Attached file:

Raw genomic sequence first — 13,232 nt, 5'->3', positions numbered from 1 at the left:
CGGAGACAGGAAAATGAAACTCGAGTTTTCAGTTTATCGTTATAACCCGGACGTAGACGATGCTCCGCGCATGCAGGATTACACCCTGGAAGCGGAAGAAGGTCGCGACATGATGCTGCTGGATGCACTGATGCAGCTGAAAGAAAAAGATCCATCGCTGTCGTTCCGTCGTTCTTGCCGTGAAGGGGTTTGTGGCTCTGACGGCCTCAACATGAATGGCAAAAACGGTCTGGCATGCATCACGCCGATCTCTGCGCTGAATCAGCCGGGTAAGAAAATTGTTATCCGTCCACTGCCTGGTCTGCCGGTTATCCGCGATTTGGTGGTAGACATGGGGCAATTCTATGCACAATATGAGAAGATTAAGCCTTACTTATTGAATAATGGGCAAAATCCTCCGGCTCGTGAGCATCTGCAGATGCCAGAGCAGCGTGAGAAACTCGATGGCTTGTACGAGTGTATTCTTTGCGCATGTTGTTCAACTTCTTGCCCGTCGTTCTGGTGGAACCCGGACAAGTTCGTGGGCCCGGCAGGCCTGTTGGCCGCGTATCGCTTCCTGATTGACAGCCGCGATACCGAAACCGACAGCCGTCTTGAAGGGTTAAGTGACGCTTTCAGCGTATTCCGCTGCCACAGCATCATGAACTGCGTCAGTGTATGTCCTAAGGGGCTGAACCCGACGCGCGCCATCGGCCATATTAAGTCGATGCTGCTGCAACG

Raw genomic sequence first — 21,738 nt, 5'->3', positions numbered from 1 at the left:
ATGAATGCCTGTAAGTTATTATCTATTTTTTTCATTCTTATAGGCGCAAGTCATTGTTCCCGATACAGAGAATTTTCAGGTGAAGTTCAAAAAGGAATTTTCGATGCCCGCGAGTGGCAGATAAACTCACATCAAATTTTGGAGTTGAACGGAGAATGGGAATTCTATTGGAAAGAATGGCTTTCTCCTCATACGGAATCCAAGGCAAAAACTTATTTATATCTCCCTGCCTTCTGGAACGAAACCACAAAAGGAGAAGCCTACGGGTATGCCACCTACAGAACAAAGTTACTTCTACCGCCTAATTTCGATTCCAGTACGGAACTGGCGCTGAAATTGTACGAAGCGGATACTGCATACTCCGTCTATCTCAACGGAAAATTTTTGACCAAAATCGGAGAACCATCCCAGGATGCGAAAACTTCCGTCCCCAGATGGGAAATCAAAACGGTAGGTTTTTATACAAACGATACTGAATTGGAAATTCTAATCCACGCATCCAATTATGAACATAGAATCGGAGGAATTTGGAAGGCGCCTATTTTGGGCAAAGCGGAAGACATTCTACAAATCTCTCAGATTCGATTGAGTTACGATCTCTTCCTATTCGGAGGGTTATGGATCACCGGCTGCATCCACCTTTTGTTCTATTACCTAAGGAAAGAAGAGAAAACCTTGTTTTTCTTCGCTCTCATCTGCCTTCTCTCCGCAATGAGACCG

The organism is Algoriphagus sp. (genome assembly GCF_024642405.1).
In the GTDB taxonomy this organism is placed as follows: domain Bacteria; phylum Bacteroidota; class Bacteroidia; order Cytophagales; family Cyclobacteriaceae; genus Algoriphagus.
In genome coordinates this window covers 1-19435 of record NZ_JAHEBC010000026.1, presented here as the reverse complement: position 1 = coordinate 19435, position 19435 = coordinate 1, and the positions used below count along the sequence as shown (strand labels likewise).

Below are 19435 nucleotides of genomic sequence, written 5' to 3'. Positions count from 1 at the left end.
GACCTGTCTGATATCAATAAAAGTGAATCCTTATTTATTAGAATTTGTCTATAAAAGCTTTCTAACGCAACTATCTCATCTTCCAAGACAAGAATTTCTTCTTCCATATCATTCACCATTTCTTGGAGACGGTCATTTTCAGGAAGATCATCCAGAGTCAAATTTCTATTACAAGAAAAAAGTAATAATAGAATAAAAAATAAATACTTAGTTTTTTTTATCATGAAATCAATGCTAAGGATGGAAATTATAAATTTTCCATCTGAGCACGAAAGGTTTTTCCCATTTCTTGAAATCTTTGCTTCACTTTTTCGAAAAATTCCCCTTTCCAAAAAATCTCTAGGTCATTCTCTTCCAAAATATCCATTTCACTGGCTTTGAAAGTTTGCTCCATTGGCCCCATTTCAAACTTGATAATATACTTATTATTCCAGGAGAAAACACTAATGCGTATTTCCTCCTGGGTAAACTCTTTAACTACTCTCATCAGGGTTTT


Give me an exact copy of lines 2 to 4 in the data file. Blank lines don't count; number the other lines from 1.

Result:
CGGAGACAGGAAAATGAAACTCGAGTTTTCAGTTTATCGTTATAACCCGGACGTAGACGATGCTCCGCGCATGCAGGATTACACCCTGGAAGCGGAAGAAGGTCGCGACATGATGCTGCTGGATGCACTGATGCAGCTGAAAGAAAAAGATCCATCGCTGTCGTTCCGTCGTTCTTGCCGTGAAGGGGTTTGTGGCTCTGACGGCCTCAACATGAATGGCAAAAACGGTCTGGCATGCATCACGCCGATCTCTGCGCTGAATCAGCCGGGTAAGAAAATTGTTATCCGTCCACTGCCTGGTCTGCCGGTTATCCGCGATTTGGTGGTAGACATGGGGCAATTCTATGCACAATATGAGAAGATTAAGCCTTACTTATTGAATAATGGGCAAAATCCTCCGGCTCGTGAGCATCTGCAGATGCCAGAGCAGCGTGAGAAACTCGATGGCTTGTACGAGTGTATTCTTTGCGCATGTTGTTCAACTTCTTGCCCGTCGTTCTGGTGGAACCCGGACAAGTTCGTGGGCCCGGCAGGCCTGTTGGCCGCGTATCGCTTCCTGATTGACAGCCGCGATACCGAAACCGACAGCCGTCTTGAAGGGTTAAGTGACGCTTTCAGCGTATTCCGCTGCCACAGCATCATGAACTGCGTCAGTGTATGTCCTAAGGGGCTGAACCCGACGCGCGCCATCGGCCATATTAAGTCGATGCTGCTGCAACG

Raw genomic sequence first — 21,738 nt, 5'->3', positions numbered from 1 at the left:
ATGAATGCCTGTAAGTTATTATCTATTTTTTTCATTCTTATAGGCGCAAGTCATTGTTCCCGATACAGAGAATTTTCAGGTGAAGTTCAAAAAGGAATTTTCGATGCCCGCGAGTGGCAGATAAACTCACATCAAATTTTGGAGTTGAACGGAGAATGGGAATTCTATTGGAAAGAATGGCTTTCTCCTCATACGGAATCCAAGGCAAAAACTTATTTATATCTCCCTGCCTTCTGGAACGAAACCACAAAAGGAGAAGCCTACGGGTATGCCACCTACAGAACAAAGTTACTTCTACCGCCTAATTTCGATTCCAGTACGGAACTGGCGCTGAAATTGTACGAAGCGGATACTGCATACTCCGTCTATCTCAACGGAAAATTTTTGACCAAAATCGGAGAACCATCCCAGGATGCGAAAACTTCCGTCCCCAGATGGGAAATCAAAACGGTAGGTTTTTATACAAACGATACTGAATTGGAAATTCTAATCCACGCATCCAATTATGAACATAGAATCGGAGGAATTTGGAAGGCGCCTATTTTGGGCAAAGCGGAAGACATTCTACAAATCTCTCAGATTCGATTGAGTTACGATCTCTTCCTATTCGGAGGGTTATGGATCACCGGCTGCATCCACCTTTTGTTCTATTACCTAAGGAAAGAAGAGAAAACCTTGTTTTTCTTCGCTCTCATCTGCCTTCTCTCCGCAATGAGACCG